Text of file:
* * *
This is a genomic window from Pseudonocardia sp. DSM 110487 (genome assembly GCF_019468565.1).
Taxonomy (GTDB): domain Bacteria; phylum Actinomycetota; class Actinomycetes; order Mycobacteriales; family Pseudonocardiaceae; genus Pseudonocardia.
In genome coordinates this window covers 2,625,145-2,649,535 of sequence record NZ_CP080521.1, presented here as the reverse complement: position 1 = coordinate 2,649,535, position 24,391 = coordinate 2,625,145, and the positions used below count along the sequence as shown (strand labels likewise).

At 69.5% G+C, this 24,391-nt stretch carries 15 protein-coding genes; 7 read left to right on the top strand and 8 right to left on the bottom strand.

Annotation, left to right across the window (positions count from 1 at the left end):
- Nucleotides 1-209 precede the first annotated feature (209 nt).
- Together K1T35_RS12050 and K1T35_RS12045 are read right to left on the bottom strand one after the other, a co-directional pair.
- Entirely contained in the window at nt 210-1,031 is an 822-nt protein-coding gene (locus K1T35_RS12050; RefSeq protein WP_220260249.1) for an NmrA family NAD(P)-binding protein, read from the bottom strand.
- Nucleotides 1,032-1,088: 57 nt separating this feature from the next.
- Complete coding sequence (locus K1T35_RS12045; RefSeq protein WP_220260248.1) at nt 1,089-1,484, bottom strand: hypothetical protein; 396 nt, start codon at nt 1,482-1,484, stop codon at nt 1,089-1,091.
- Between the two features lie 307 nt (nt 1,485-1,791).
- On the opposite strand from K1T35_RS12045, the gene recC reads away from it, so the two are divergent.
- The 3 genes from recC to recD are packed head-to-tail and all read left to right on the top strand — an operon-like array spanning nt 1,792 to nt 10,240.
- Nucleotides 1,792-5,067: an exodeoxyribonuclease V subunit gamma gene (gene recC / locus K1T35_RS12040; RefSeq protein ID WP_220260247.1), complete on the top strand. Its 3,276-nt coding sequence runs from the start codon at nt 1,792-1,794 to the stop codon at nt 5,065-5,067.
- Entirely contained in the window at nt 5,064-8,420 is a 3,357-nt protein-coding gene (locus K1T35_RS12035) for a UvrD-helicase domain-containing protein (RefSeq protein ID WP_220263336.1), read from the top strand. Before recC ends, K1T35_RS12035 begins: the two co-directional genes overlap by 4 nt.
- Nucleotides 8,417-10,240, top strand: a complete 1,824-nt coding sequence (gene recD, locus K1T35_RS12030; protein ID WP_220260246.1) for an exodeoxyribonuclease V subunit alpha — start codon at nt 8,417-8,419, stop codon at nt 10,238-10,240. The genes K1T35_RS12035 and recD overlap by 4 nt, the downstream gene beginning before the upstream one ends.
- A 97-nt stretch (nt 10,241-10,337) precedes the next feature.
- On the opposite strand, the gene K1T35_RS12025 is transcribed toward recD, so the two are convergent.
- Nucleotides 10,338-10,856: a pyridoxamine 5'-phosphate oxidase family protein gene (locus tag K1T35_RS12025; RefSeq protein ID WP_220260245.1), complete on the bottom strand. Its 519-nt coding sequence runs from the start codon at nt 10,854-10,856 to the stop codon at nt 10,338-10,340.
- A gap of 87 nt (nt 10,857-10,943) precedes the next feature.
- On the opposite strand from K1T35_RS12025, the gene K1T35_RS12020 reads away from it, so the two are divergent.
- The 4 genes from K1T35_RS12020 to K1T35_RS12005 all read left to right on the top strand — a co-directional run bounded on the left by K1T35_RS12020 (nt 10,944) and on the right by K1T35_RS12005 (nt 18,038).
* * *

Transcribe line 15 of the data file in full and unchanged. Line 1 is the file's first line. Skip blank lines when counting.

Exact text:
- Entirely contained in the window at nt 5,064-8,420 is a 3,357-nt protein-coding gene (locus K1T35_RS12035) for a UvrD-helicase domain-containing protein (RefSeq protein ID WP_220263336.1), read from the top strand. Before recC ends, K1T35_RS12035 begins: the two co-directional genes overlap by 4 nt.